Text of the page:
This year, more than 1.7 million new cancer cases will be diagnosed in the United States, with breast cancer as the largest contributor. With 600,000 deaths expected from cancer, the net result will be an increase of more than a million cancer patients who will require treatment from an already over-burdened healthcare system.
The problem is, just as in other areas of medicine, the rate of new oncology specialists is lower than the increasing demand, creating a shortage of providers. By 2025, the U.S. is projected to have a shortfall of 2,250 oncologists. In addition, specialists are concentrated in urban areas, making access difficult for cancer patients in rural parts of the country and creating long waits for in-person visits.
But, as it is with other areas of healthcare, connected health may be able to help close the gap between patients and care, with the potential to increase both quality and affordability of ongoing treatment by broadening access and improving the way doctors diagnose, treat, and monitor patients. Services like telehealth and remote patient monitoring can increase the capacity of providers and help address the growing demand.
There are a number of ways connected health solutions can help bridge this gap today and some ways we see connected health aiding in the future.
Using data collected from patients – both patient provided and through RPM devices – large databases can be built that include patient histories, genetic data, condition-specific information, and treatment and response data. Providers can then access this data to compare their patients to other similar cases to determine risk levels or appropriate treatments. As the use of artificial intelligence grows, AI engines may also be able to identify at-risk patients or treatment protocols with higher success probabilities and deliver that information to physicians, allowing them to spend more time with patients themselves.
Using telehealth solutions, home nurses can connect with oncologists to deliver home cancer treatment. They can communicate as needed with physicians during treatment, including recording patient vital signs into the digital system. At-home treatment allows greater flexibility for treatment scheduling, allows patients to be treated in more familiar and comfortable settings, and can reduce costs for providers, patients, and insurance carriers. Using nurses to deliver home treatment can also reduce office visits, giving physicians more time to see patients that need in-person visits.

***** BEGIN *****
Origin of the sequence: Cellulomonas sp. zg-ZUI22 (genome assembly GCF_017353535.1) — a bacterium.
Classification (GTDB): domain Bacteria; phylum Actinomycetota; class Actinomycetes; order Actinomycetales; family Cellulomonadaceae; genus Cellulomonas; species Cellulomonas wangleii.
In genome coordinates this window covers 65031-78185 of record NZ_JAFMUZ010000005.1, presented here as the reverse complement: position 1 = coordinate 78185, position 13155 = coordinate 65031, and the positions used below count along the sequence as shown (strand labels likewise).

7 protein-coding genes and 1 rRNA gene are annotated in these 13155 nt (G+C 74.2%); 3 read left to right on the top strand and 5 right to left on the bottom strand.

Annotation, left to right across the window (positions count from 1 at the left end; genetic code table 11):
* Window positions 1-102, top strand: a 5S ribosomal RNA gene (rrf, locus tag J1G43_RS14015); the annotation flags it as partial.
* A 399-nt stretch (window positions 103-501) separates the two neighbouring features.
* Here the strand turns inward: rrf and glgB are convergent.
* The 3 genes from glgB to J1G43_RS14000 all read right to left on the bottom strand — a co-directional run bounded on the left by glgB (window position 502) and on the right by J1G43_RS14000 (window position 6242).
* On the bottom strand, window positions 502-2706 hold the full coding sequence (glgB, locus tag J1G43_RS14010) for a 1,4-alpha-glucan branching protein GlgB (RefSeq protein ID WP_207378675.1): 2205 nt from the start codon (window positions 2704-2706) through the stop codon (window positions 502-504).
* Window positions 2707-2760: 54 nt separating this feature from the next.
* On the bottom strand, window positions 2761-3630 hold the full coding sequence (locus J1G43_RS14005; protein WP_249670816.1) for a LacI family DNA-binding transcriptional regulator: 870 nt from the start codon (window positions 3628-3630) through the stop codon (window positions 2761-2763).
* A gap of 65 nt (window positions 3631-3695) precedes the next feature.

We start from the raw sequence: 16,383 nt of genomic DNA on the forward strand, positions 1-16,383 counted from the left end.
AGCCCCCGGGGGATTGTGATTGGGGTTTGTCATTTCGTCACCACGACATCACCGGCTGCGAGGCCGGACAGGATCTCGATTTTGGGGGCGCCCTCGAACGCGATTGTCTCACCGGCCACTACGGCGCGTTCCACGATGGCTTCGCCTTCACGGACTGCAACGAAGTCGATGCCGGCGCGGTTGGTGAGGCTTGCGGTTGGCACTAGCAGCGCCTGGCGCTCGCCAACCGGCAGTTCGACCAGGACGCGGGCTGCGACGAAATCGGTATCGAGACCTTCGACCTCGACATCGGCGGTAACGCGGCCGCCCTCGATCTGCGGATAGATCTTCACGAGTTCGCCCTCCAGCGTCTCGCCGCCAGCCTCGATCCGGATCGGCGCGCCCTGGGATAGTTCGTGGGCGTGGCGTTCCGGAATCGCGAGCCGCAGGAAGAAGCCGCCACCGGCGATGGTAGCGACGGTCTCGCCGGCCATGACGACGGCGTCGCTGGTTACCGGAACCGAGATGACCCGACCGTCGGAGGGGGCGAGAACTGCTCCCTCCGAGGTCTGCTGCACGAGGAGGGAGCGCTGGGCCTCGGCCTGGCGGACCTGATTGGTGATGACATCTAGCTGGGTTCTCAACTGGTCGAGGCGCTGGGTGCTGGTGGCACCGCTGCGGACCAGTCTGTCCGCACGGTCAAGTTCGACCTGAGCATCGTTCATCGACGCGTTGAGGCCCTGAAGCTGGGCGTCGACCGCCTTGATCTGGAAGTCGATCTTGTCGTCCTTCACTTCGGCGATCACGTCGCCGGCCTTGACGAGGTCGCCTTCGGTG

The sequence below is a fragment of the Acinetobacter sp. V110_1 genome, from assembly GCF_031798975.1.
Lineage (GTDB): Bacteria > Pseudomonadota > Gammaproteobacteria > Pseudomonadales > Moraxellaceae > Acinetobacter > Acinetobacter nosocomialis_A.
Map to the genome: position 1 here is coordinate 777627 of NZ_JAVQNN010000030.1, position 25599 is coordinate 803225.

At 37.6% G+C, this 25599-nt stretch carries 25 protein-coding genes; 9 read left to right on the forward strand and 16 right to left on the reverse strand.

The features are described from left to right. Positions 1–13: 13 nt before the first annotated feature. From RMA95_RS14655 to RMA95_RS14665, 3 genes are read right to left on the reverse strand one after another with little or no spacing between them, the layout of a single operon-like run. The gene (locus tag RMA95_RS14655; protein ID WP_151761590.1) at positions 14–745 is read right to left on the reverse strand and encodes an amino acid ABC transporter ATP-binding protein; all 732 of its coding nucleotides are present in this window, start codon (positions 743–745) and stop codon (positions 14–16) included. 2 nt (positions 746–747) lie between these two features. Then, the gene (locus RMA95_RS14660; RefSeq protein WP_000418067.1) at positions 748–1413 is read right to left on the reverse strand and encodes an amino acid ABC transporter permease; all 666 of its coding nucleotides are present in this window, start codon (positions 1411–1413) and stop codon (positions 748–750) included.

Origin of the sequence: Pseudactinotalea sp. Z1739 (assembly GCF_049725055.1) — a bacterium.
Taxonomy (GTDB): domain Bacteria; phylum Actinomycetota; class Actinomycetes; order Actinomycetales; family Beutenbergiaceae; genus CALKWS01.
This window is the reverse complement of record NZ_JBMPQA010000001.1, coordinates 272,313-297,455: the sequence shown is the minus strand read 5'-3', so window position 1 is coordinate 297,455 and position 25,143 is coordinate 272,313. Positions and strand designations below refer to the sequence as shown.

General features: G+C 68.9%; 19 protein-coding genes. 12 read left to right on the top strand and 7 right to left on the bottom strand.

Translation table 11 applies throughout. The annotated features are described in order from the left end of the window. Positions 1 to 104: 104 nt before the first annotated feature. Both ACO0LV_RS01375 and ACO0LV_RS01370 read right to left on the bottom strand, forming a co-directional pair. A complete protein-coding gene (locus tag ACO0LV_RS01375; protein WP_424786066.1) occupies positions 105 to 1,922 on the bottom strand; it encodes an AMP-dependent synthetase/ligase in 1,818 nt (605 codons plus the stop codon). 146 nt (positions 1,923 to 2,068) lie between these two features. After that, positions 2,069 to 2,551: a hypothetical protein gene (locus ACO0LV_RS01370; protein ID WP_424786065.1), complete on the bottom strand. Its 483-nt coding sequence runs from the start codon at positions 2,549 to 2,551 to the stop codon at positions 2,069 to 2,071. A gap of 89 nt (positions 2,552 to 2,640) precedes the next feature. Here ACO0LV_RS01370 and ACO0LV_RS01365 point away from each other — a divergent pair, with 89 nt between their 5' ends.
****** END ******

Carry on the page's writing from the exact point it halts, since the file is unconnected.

Cancer treatments like chemotherapy, immunotherapy, and radiation, can impact patient’s bodies. Remote patient monitoring solutions can record patients’ vital signs and automatically transmit them to telehealth platforms and append them to patient records, where physicians are able to easily review them to understand the effect of treatments. Doctors can also be immediately alerted if vital signs reach defined thresholds, indicating something may be wrong, so patients, caregivers, or nurses can intervene quickly and hopefully avoid additional office visits or hospitalization. RPM can also help monitor patient behaviors to ensure consistency with treatment plans for different types of cancer.
Genetics play a larger role with some cancers, like breast cancer. Connected health platforms can be used to conduct risk assessments using predictive models using historical data and advanced algorithms. At-risk patients can then be scheduled for virtual consultations to help determine next steps, including genetic testing, medical treatment, or other programs. The ability to conduct initial steps using virtual technologies can reduce costs, increase access for patients, simplify scheduling, and reduce in-office visits.
Store and forward technologies allow physicians to share patient data with other specialists for consultative advice, or to share clinical experiences and results with other providers as a means of providing education on treating patients.
Support Groups and Counseling
Cancer patients and caregivers can make use of virtual technologies to interact with support groups to help them manage and deal with potentially life-threatening conditions. Virtual care sessions can also be used to connect with professional counselors, including mental health professionals he further help patients and families deal with grief or to get advice from providers regarding treatment, activity, or other concerns.
Cancer treatment can take a toll on not only patients, but also their families other caregivers and even physicians, physically, time-wise, emotionally, and financially. Connected health technologies can help alleviate some of these strains, improve the quality and cost of cancer care, and allow physicians to spend their valuable time in patient-facing scenarios.
To learn more about how connected health solutions can help increase care quality, efficiency, and affordability, connect with us here.